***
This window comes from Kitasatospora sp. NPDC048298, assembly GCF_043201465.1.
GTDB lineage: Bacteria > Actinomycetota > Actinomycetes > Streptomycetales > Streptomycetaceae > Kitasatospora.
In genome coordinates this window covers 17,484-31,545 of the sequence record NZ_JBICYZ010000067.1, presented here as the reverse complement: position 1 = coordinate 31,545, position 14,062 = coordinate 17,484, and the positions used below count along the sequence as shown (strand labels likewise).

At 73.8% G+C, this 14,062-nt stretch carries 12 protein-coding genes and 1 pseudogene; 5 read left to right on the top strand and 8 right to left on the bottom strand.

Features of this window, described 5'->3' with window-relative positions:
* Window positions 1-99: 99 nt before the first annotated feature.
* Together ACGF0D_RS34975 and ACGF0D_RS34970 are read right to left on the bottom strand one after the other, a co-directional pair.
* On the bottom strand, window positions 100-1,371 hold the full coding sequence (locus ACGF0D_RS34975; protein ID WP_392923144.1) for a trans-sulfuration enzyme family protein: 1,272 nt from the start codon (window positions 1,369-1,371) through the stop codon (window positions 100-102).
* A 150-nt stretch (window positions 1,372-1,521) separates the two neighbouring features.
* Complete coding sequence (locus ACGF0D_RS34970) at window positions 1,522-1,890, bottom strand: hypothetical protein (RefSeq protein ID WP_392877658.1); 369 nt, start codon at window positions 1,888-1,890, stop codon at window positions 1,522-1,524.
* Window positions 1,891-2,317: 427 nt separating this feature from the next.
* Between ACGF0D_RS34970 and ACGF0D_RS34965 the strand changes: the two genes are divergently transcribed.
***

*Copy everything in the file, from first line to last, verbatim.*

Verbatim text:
This window comes from Kitasatospora sp. NPDC048298, assembly GCF_043201465.1.
GTDB lineage: Bacteria > Actinomycetota > Actinomycetes > Streptomycetales > Streptomycetaceae > Kitasatospora.
In genome coordinates this window covers 17,484-31,545 of the sequence record NZ_JBICYZ010000067.1, presented here as the reverse complement: position 1 = coordinate 31,545, position 14,062 = coordinate 17,484, and the positions used below count along the sequence as shown (strand labels likewise).

At 73.8% G+C, this 14,062-nt stretch carries 12 protein-coding genes and 1 pseudogene; 5 read left to right on the top strand and 8 right to left on the bottom strand.

Features of this window, described 5'->3' with window-relative positions:
* Window positions 1-99: 99 nt before the first annotated feature.
* Together ACGF0D_RS34975 and ACGF0D_RS34970 are read right to left on the bottom strand one after the other, a co-directional pair.
* On the bottom strand, window positions 100-1,371 hold the full coding sequence (locus ACGF0D_RS34975; protein ID WP_392923144.1) for a trans-sulfuration enzyme family protein: 1,272 nt from the start codon (window positions 1,369-1,371) through the stop codon (window positions 100-102).
* A 150-nt stretch (window positions 1,372-1,521) separates the two neighbouring features.
* Complete coding sequence (locus ACGF0D_RS34970) at window positions 1,522-1,890, bottom strand: hypothetical protein (RefSeq protein ID WP_392877658.1); 369 nt, start codon at window positions 1,888-1,890, stop codon at window positions 1,522-1,524.
* Window positions 1,891-2,317: 427 nt separating this feature from the next.
* Between ACGF0D_RS34970 and ACGF0D_RS34965 the strand changes: the two genes are divergently transcribed.